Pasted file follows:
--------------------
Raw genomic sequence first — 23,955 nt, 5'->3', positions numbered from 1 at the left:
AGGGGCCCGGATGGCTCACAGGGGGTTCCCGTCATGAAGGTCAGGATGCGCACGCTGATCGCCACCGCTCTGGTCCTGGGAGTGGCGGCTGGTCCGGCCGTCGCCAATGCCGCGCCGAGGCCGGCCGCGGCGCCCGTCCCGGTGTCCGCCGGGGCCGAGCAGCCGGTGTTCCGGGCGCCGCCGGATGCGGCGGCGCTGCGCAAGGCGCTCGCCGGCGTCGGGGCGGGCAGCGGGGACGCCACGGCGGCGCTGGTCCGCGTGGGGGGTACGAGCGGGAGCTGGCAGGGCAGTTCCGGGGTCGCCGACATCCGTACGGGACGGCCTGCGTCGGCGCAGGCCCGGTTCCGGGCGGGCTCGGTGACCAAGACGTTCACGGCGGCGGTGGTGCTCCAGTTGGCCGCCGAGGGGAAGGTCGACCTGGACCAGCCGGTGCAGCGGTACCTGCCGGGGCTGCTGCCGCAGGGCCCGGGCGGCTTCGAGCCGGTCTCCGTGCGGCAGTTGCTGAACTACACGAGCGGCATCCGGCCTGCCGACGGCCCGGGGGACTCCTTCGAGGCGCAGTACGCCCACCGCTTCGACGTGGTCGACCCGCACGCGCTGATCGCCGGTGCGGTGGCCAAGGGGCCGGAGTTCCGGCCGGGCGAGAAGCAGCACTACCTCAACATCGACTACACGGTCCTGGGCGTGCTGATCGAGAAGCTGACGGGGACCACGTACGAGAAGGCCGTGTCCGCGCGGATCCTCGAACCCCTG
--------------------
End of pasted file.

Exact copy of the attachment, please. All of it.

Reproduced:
Raw genomic sequence first — 23,955 nt, 5'->3', positions numbered from 1 at the left:
AGGGGCCCGGATGGCTCACAGGGGGTTCCCGTCATGAAGGTCAGGATGCGCACGCTGATCGCCACCGCTCTGGTCCTGGGAGTGGCGGCTGGTCCGGCCGTCGCCAATGCCGCGCCGAGGCCGGCCGCGGCGCCCGTCCCGGTGTCCGCCGGGGCCGAGCAGCCGGTGTTCCGGGCGCCGCCGGATGCGGCGGCGCTGCGCAAGGCGCTCGCCGGCGTCGGGGCGGGCAGCGGGGACGCCACGGCGGCGCTGGTCCGCGTGGGGGGTACGAGCGGGAGCTGGCAGGGCAGTTCCGGGGTCGCCGACATCCGTACGGGACGGCCTGCGTCGGCGCAGGCCCGGTTCCGGGCGGGCTCGGTGACCAAGACGTTCACGGCGGCGGTGGTGCTCCAGTTGGCCGCCGAGGGGAAGGTCGACCTGGACCAGCCGGTGCAGCGGTACCTGCCGGGGCTGCTGCCGCAGGGCCCGGGCGGCTTCGAGCCGGTCTCCGTGCGGCAGTTGCTGAACTACACGAGCGGCATCCGGCCTGCCGACGGCCCGGGGGACTCCTTCGAGGCGCAGTACGCCCACCGCTTCGACGTGGTCGACCCGCACGCGCTGATCGCCGGTGCGGTGGCCAAGGGGCCGGAGTTCCGGCCGGGCGAGAAGCAGCACTACCTCAACATCGACTACACGGTCCTGGGCGTGCTGATCGAGAAGCTGACGGGGACCACGTACGAGAAGGCCGTGTCCGCGCGGATCCTCGAACCCCTG